Data-Driven Palm Oil?

In the panel discussion, Abhishek Singh, head of IT and digital, palm oil at Apical, agreed “IoT is a good supplement to blockchain when it comes to data acquisition,” and said his company was looking for strategies to improve the productivity of each of its trees and plantations. There are well-established business processes in place for such detailed analyses, but they are traditionally manual. “The challenge for us is to move the data from pen and paper to a real-time data acquisition process,” Singh said. The rise of tablet computers, however, has helped ease that transition, enabling workers in the field to take pictures of specific trees and verify data accuracy of harvesting data.

An article from Digitalist magazine notes the palm oil industry is investigating technology-based strategies to boost lagging productivity and to help the industry combat reputation challenges. At present, only 19 percent of palm oil is harvested sustainably, according to the Roundtable on Sustainable Palm Oil.

Other palm oil producers have explored using connected sensors to track water saturation and environmental conditions such as humidity in palm plantations. The Digitalist article notes, for instance, that drone imagery leveraging image analysis and machine learning can be used to create virtual models — digital twins — of each tree on a plantation. The models can be used in conjunction with data from soil sensors, weather stations and satellite images to help inform how individual trees should be fertilized, irrigated and harvested.

The open source, blockchain-focused Hyperledger organization has also considered how distributed ledger technologies could be deployed to close “current gaps in transparency” in the palm oil supply chain. A plantation worker could use a mobile device to track fruit from a given geolocation or even tree while also keeping track of the date and time and the worker’s name.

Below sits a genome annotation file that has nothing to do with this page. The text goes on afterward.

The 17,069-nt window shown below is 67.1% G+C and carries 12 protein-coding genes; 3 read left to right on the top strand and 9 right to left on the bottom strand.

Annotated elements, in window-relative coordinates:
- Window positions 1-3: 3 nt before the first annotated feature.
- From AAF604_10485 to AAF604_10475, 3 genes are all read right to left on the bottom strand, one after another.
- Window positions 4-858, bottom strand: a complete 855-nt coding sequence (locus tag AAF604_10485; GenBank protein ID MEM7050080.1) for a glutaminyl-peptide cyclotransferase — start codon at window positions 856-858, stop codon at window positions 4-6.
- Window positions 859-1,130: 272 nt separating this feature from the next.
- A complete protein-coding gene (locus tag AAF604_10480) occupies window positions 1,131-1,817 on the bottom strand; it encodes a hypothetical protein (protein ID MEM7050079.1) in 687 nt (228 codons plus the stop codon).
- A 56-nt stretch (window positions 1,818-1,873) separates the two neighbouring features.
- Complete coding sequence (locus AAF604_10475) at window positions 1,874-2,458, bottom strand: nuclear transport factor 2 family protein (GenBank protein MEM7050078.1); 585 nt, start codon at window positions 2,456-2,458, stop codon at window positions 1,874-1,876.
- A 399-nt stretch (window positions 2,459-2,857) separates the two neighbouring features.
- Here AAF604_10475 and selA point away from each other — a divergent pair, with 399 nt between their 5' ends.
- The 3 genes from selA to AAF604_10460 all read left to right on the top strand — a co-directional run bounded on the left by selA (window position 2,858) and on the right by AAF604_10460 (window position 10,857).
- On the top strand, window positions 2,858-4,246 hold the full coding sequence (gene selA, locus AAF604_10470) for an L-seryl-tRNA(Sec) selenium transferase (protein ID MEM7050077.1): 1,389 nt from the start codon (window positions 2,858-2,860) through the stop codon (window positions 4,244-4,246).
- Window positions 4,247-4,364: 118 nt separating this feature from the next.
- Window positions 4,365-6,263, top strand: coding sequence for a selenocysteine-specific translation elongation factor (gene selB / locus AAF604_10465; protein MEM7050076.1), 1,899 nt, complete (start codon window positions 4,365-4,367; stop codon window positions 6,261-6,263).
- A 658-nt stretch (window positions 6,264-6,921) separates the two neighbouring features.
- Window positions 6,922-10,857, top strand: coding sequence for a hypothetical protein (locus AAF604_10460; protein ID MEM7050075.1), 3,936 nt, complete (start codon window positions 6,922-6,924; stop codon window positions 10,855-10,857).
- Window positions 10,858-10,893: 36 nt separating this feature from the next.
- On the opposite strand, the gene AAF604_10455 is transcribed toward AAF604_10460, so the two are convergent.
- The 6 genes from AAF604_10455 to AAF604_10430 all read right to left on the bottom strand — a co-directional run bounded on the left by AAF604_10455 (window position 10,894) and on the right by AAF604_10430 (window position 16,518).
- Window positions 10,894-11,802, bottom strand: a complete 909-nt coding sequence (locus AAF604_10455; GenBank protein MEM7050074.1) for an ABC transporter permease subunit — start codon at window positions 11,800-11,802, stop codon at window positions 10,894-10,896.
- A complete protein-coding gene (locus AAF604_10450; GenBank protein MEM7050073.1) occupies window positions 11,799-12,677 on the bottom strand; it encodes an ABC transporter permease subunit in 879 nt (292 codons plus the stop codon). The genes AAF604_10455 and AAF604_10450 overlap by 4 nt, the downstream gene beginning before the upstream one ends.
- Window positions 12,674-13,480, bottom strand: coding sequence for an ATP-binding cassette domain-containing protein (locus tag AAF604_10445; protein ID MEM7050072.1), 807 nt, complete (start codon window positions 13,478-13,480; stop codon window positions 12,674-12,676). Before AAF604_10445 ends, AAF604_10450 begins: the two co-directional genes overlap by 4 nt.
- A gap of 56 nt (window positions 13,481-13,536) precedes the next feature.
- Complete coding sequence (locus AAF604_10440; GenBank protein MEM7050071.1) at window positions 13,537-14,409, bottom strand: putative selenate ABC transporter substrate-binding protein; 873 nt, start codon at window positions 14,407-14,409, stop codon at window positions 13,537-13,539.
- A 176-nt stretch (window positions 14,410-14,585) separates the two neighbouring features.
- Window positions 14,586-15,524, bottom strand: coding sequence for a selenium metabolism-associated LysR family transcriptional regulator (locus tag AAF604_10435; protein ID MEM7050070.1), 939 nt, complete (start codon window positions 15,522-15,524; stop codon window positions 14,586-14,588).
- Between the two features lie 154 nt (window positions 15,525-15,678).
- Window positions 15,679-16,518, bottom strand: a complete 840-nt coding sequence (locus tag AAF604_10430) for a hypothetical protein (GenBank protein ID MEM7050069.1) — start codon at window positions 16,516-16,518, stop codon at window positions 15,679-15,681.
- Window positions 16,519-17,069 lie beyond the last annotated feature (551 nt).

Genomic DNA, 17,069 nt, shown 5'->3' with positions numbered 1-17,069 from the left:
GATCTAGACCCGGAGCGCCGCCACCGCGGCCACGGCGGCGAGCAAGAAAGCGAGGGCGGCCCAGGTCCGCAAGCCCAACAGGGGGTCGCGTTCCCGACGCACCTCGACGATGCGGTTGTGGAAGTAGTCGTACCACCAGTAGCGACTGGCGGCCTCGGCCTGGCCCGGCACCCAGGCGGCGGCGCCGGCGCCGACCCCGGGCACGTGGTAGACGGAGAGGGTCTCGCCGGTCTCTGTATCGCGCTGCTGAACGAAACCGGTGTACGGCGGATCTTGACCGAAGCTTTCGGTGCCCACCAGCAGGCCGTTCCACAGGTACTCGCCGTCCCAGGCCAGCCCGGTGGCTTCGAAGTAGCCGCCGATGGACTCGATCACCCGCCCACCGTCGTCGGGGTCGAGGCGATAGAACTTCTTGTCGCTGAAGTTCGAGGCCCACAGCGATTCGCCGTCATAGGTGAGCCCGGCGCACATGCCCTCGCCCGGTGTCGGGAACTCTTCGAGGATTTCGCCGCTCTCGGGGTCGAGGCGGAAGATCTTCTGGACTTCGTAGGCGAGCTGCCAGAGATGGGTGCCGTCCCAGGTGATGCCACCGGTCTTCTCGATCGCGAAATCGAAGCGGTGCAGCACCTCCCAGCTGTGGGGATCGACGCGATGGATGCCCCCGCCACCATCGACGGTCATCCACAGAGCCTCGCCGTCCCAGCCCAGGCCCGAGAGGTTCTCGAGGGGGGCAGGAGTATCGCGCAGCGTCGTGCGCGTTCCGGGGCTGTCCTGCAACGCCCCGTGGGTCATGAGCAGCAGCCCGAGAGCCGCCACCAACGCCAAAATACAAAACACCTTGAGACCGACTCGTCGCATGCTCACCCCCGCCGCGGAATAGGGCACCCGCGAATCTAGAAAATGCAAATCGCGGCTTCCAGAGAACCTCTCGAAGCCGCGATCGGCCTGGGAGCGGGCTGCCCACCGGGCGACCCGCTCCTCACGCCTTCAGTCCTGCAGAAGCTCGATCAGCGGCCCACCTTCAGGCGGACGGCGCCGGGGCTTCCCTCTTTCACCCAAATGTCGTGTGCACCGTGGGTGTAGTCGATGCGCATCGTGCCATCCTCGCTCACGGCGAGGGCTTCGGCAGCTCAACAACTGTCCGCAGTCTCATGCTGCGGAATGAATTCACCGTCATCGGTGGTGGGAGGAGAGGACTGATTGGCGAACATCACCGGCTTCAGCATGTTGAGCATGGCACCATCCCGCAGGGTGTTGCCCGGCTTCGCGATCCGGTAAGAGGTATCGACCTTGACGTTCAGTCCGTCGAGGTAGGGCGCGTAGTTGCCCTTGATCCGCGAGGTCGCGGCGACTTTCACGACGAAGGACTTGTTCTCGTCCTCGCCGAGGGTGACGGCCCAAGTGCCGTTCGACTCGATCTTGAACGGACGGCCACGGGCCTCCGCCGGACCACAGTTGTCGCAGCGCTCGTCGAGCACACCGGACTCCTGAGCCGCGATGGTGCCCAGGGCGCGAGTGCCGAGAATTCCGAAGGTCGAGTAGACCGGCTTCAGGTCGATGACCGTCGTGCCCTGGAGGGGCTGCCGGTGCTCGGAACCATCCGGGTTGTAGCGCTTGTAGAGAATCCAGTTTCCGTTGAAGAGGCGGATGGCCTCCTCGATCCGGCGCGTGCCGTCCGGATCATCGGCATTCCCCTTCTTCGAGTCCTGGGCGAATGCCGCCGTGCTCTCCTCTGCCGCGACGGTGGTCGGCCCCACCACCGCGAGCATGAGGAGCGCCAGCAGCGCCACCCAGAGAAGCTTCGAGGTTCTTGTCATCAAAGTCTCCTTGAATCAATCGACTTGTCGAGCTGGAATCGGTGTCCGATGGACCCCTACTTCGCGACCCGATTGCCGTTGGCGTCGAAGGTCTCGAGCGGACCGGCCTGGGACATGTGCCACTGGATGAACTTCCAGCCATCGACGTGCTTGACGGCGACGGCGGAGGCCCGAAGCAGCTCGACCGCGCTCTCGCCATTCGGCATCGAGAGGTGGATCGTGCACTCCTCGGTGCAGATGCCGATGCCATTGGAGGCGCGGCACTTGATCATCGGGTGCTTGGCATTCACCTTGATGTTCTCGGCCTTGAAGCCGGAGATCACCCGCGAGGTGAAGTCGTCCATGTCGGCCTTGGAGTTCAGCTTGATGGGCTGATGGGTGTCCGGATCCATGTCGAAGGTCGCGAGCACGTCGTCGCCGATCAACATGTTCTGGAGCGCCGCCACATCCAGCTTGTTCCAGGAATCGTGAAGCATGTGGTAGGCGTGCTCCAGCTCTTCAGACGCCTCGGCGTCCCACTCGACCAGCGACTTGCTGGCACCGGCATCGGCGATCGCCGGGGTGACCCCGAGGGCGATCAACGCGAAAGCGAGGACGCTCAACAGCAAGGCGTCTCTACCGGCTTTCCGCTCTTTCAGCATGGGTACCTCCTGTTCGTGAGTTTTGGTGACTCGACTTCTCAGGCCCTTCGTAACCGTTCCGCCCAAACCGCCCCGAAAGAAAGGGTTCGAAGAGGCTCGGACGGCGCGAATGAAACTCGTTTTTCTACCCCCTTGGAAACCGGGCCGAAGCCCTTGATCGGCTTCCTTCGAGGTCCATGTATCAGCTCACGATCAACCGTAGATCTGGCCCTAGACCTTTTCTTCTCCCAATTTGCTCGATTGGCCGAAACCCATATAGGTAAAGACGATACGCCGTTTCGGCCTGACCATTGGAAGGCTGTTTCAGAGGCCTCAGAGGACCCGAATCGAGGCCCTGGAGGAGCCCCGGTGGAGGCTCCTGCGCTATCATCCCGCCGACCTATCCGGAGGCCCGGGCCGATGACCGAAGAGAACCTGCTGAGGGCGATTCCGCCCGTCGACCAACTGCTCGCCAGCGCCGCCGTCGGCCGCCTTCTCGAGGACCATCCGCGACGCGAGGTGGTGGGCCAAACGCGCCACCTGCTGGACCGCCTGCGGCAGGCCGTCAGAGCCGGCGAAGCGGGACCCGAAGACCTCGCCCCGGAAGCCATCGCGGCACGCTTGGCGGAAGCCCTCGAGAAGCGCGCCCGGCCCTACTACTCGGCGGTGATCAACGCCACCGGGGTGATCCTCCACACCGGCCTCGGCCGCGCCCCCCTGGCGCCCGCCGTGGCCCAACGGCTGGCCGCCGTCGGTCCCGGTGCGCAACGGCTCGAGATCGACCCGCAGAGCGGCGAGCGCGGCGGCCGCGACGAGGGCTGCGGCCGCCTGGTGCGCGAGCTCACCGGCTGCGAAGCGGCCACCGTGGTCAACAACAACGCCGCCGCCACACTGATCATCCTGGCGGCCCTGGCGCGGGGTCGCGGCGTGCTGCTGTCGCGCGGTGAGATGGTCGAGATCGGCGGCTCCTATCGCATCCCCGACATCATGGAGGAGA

Ultimately, blockchain’s disruptive potential remains something of an open question. On the one hand, there is, for instance, the optimistic assessment of the authors of “Blockchain: Transforming Your Business and Our World” that the technology can disrupt “almost any industry that deals with some sort of transaction or tracking mechanisms.” The World Economic Forum, on the other hand, believes the technology's potential is constrained to a narrower set of use cases and recommends the technology not be used for applications with physical assets. Some people see blockchain as “an idealized abstraction of a ledger,” said Zulfikar Ramzan, chief technology officer at RSA. “They see this vast sea of opportunity.”

One of the most popular enterprise blockchain applications is its use in conjunction with IoT technology to spur supply chain traceability and efficiency. A recent SAP survey found supply chain and IoT to jointly be the most promising blockchain use case. The tokenization of blockchain — essentially using distributed ledger technology to track physical assets is a popular research subject and the subject of numerous pilot projects. Ramzan, however, is not convinced of the convergence of IoT and blockchain that is often involved in such projects. “When I hear about IoT applications of blockchain, I think it is weird. I think that is just the wrong application,” he said. “All of these problems get introduced [in trying to merge IoT and blockchain] that people try to sweep beneath the rug. How do you take a physical device and securely identify it using a digital identifier?” he asked. “As soon as you have a process by which that happens, you have to trust that process. You have created this entity that you trust. But the whole point of blockchain is to avoid trust, which is why it is completely decentralized.”